Monday, December 10, 2007

We're not going to release Red Hat Developer Studio anymore. Introducing JBoss Developer Studio 1.0!

I'm pleased to announce today the General Availability of JBoss Developer Studio 1.0 for Windows and Linux. JBoss Developer Studio provides a certified open source development environment that includes and integrates:

JBoss Developer Studio provides a host of powerful features, such as Seam tools, powerful Ajax capabilities, a Visual Page Editor with WYSIWYG editing of JSF pages and RichFaces Ajax components, robust Hibernate capabilities, and much more.

One of the main benefits of using JBoss Developer Studio is that it pre-integrates and certifies tooling and runtime components together. When you use JBoss Developer Studio:
  • You don't have to worry about whether all the plugins you use will work together or require incompatible dependencies.
  • You'll have the assurance that all your runtime libraries like Hibernate or Seam are properly matched with each other and already installed into JBoss Application Server.
  • You'll know that the particular Eclipse plugins you have work precisely with the runtime libraries and containers in your development environment.
  • You can easily upgrade to new technologies because all the matching tooling, runtime components, and dependencies will be provided to you in an integrated installer.
  • You can deploy your development platform with confidence because Red Hat supports JBoss Enterprise Application Platform releases for 5 years.
In addition to Eclipse, Eclipse Tooling, and JBoss Enterprise Application Platform, JBoss Developer Studio also includes a copy of Red Hat Enterprise Linux and Red Hat Network access for development use. Even if you're a Windows-based developer (and we know that a lot of you are!), you may want to take advantage of Red Hat Enterprise Linux's built-in virtualization capabilities to run multiple Windows guests for different development and test environments.

Many of you know that we had released a couple betas under the name, Red Hat Developer Studio. During the beta process, we found that it would be advantageous to leverage the powerful JBoss brand more clearly. So, as we release this new offering, we are officially christening it JBoss Developer Studio.

JBoss Developer Studio 1.0 is available now as a subscription offering for $99. To summarize, JBoss Developer Studio includes:
  • Eclipse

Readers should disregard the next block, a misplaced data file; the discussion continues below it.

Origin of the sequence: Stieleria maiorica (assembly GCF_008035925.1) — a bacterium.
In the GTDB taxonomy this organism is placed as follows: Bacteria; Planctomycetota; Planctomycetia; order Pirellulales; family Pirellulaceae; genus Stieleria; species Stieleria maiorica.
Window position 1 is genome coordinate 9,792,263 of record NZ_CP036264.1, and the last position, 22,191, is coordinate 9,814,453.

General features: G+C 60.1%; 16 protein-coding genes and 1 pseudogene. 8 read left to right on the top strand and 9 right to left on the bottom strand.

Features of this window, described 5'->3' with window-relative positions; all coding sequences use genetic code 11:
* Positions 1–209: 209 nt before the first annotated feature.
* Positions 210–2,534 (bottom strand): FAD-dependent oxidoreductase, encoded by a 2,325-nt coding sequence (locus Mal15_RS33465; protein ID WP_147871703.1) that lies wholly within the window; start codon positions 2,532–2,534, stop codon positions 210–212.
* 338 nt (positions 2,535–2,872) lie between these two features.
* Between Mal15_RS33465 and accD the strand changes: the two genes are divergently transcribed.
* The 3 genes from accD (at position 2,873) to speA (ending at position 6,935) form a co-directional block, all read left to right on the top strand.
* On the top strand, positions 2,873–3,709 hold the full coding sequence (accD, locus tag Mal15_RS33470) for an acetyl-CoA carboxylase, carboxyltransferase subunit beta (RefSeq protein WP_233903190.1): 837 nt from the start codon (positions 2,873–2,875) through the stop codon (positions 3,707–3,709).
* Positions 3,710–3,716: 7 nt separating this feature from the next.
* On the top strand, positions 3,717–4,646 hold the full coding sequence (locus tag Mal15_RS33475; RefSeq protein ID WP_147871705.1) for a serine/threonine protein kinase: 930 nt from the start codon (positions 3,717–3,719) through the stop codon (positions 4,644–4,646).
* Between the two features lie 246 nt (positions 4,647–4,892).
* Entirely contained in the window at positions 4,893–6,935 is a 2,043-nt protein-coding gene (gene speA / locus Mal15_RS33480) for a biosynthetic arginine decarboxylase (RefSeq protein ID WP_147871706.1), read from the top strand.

• Eclipse Tooling
  • JBoss Enterprise Application Platform
  • Red Hat Enterprise Linux
  • RHN Access
  • Support for Windows and Linux

To learn more about JBoss Developer Studio, visit:

Tuesday, December 4, 2007

Red Hat Enterprise MRG: Red Hat, Customer-Driven Innovation, and Open Source Leadership

Red Hat has shown that open source is one of the best ways to bring customer-driven innovation and leadership to the market. Today’s announcement of Red Hat Enterprise MRG provides a perfect example of this in many respects.

Spreading the Message of Open Source and Open Standards

Red Hat Enterprise MRG includes Red Hat’s implementation of AMQP-based ( Advanced Message Queuing Protocol) enterprise messaging. Both the MRG Messaging implementation and AMQP itself highlight Red Hat’s leadership and customer-driven innovation.

Red Hat is developing its AMQP messaging implementation in various open source projects and communities. One of the most notable aspects of these communities is that there are many messaging users from financial services and other industries contributing major pieces of code. These users are working to make sure that this messaging implementation will meet their specific needs when they ultimately consume it as customers. The results of this collaboration are noteworthy: MRG Messaging provides breakthrough features and performance and can reach durable messaging throughputs two orders of magnitude higher than other solutions.

Open source developers are not alone in recognizing the value of collaborating with others. The AMQP working group, of which Red Hat is a founding member, is developing the AMQP specification to be an open, interoperable standard for messaging. This particular working group is especially effective because its membership contains not only technology companies but also many end-users of messaging technology—including several investment banking giants. Of course, all contributions in the AMQP working group are valuable, no matter who provides them. But, AMQP is developing into a broadly accepted standard in many ways because there are so many end-users working to ensure that AMQP meets their own needs. Truly, this is customer-driven innovation.